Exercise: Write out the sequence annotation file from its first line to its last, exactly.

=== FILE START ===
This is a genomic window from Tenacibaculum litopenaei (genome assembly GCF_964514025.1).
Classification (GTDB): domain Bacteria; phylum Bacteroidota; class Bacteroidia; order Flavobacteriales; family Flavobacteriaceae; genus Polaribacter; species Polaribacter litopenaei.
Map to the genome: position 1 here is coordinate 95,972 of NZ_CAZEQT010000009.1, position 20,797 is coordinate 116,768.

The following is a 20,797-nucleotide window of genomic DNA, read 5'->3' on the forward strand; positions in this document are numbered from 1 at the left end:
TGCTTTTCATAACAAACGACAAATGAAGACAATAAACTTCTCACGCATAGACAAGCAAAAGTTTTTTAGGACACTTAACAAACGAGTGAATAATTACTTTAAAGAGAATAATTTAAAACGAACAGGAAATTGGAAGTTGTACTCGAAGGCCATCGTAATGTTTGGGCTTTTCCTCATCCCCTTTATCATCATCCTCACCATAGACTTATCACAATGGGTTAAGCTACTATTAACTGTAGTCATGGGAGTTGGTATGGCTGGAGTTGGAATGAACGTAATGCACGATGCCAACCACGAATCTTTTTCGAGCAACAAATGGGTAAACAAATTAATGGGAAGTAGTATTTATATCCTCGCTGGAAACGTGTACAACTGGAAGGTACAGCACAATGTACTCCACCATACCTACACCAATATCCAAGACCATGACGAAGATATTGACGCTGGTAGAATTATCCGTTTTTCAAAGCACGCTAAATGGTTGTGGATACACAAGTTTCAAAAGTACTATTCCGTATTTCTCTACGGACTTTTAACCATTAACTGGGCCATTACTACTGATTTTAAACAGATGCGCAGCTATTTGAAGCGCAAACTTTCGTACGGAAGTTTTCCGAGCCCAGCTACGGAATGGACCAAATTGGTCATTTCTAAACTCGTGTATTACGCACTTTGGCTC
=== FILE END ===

This is a genomic window from Tenacibaculum litopenaei (genome assembly GCF_964514025.1).
Classification (GTDB): domain Bacteria; phylum Bacteroidota; class Bacteroidia; order Flavobacteriales; family Flavobacteriaceae; genus Polaribacter; species Polaribacter litopenaei.
Map to the genome: position 1 here is coordinate 95,972 of NZ_CAZEQT010000009.1, position 20,797 is coordinate 116,768.

The following is a 20,797-nucleotide window of genomic DNA, read 5'->3' on the forward strand; positions in this document are numbered from 1 at the left end:
TGCTTTTCATAACAAACGACAAATGAAGACAATAAACTTCTCACGCATAGACAAGCAAAAGTTTTTTAGGACACTTAACAAACGAGTGAATAATTACTTTAAAGAGAATAATTTAAAACGAACAGGAAATTGGAAGTTGTACTCGAAGGCCATCGTAATGTTTGGGCTTTTCCTCATCCCCTTTATCATCATCCTCACCATAGACTTATCACAATGGGTTAAGCTACTATTAACTGTAGTCATGGGAGTTGGTATGGCTGGAGTTGGAATGAACGTAATGCACGATGCCAACCACGAATCTTTTTCGAGCAACAAATGGGTAAACAAATTAATGGGAAGTAGTATTTATATCCTCGCTGGAAACGTGTACAACTGGAAGGTACAGCACAATGTACTCCACCATACCTACACCAATATCCAAGACCATGACGAAGATATTGACGCTGGTAGAATTATCCGTTTTTCAAAGCACGCTAAATGGTTGTGGATACACAAGTTTCAAAAGTACTATTCCGTATTTCTCTACGGACTTTTAACCATTAACTGGGCCATTACTACTGATTTTAAACAGATGCGCAGCTATTTGAAGCGCAAACTTTCGTACGGAAGTTTTCCGAGCCCAGCTACGGAATGGACCAAATTGGTCATTTCTAAACTCGTGTATTACGCACTTTGGCTC